Allergies, Electrofishing, Trawling, & a Hike

Right, so where to start…? Oh, I know, how about we give a big ‘hurray’ to medical insurance!

The week of November 4th, I had noticed a rash slowly building on my face. I didn’t really pay that much attention to it until Sunday morning, when I woke up to tight, painful, bumpy skin. I (for some odd reason) thought it was heat rash, and that it would clear up if I just spent the day keeping it cool. The remainder of my Sunday was filled by me sitting in my bed, watching movie after movie, constantly rubbing an ice cube around my face to keep it moist and cool. I went to bed thinking tomorrow would be fine.

However, when I awoke on Monday, of what I could see of my face, the rash had become much worse. It was hard to tell though, considering my eyes were close to being swollen shut. Hmm. Not good. I still thought about going to class because I really didn’t want to miss a day out on the water bringing up the gill nets and sorting through the catch. But really, my face was quite painful, and I figured my classmates would think I was crazy for not going to the doctor. So, I went to the doctor.

To make a long story short, the doctor ruled the swelling and rash (small hives) down to an allergic reaction. Two weeks have now passed since the reaction took place. My face is completely back to normal, but I look at every piece of food in my cupboards and fridge with distrust, since I have no clue as to what initiated the reaction. My curtains, bed sheets, and pillows are also under my investigative eye.

Although I missed the first day of the field excursion for Fisheries Ecology, I did manage to make it out for the following two excursion days. The first day was spent electrofishing, while the second day was spent trawling in a small area of Øresund.

Electrofishing! Yours truly is in the pink coat. Photo credit: fellow classmate.

Electrofishing! Yours truly is in the pink coat. Photo credit: fellow classmate.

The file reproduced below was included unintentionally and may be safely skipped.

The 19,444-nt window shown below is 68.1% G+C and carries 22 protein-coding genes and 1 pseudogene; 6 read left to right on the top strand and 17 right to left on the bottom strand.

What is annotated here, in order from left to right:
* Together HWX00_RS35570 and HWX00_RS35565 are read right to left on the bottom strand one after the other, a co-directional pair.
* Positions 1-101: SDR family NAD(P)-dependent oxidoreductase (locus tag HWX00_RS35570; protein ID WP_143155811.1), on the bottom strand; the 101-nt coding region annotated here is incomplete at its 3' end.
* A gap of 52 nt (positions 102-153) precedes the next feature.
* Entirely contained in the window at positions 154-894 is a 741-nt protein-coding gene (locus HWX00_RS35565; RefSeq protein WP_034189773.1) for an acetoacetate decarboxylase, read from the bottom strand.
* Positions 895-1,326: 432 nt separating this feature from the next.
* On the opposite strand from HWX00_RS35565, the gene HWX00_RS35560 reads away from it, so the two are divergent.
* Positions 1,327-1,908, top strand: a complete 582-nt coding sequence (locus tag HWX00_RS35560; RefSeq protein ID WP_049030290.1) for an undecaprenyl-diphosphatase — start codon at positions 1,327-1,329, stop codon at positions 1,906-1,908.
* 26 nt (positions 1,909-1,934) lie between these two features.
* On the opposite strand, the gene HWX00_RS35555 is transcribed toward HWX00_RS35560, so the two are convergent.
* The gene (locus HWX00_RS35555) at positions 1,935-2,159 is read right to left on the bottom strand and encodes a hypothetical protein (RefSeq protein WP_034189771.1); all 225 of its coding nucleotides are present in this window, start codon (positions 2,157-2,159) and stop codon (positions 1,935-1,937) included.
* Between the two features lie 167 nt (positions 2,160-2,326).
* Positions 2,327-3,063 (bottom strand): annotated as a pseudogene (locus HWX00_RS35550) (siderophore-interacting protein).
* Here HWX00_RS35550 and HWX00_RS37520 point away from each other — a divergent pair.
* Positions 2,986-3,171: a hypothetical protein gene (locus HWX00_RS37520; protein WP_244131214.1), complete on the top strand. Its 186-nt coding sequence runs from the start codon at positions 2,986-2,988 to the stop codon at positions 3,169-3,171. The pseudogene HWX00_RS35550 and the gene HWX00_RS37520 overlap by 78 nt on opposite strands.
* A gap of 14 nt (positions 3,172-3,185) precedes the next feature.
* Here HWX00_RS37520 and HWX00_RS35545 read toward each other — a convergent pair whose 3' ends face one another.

Electrofishing was hilarious. We were working in a small stream not too far from Lund. We took turns, working in pairs, to use the electrofishing equipment to catch the resident fish. A big plus about electrofishing is that the technique, when performed properly, only stuns the fish. This allows us to catch all the fish in our portion of the stream, keep them alive in a holding tank, identify, record lengths, and then free them back into the stream.

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Enjoying the view while waiting to start the trawl. Photo credit: fellow classmate.

 

Trawling in the small area of Øresund was good fun too. The trawling itself was only 15 minutes long, but we spent a few hours on the boat due to travel time. During our trawl we caught a lot of cod, haddock, whiting, and mackerel. We brought the catch back to the university lab and began the messy process of removing otoliths and stomachs, and searching through the organs to find the gonads so that we could sex each fish.

Stomach analysis. Photo credit: fellow classmate.

Stomach analysis. Photo credit: fellow classmate.

Now, since the fish were no longer needed after their otoliths and stomachs were taken, everyone at the gutting bench continued to fully gut the fish. At the end of the day we were all allowed to take home as much of this gutted fish as our little hearts desired. I do consider myself a vegetarian. I never purchase meat or fish because my money would then be supporting an industry I have huge issues with, which in turn means I would be supporting that industry. However, when presented with a massive container of fresh, already gutted fish, well, I’m certainly not going to let it go to waste.

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Fish that I brought home at the end of the day.

Finally, I would like to end this post by describing to you how I spent my Sunday here in Sweden. I was dressed, packed, and ready to go by 9am. I cycled downtown to the central station where I met up with nine of my classmates. We took the bus to the southeast coast and spent the morning hiking up hills and crossing through bogs. Around one, we decided to break for lunch. Everyone piled sandwiches, cookies, crackers, hot chocolate, chocolates, and fruit into the center of the extra large picnic bench. The following 45 minutes were spent gorging. After lunch, we packed up and started in on a two hour hike along the beach. It was the best hike of my life. Twilight was setting in, the waves were crashing, and thankfully the wind was pushing us forward, toward the little seaside town where we caught our bus back home. I quickly cycled back to my apartment, crammed my face with food (don’t judge, close to six hours had passed since lunch!), and then was back on my bike heading toward a sauna where I met up with three others from the hike. I now sit comfortably in my bed, exhausted and fulfilled, finishing the last of this blog.

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My morning view. Photo credit: fellow classmate.

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View just after lunch. Photo credit: fellow classmate.

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View at twilight. Photo credit: fellow classmate.

Until next time!

Abby

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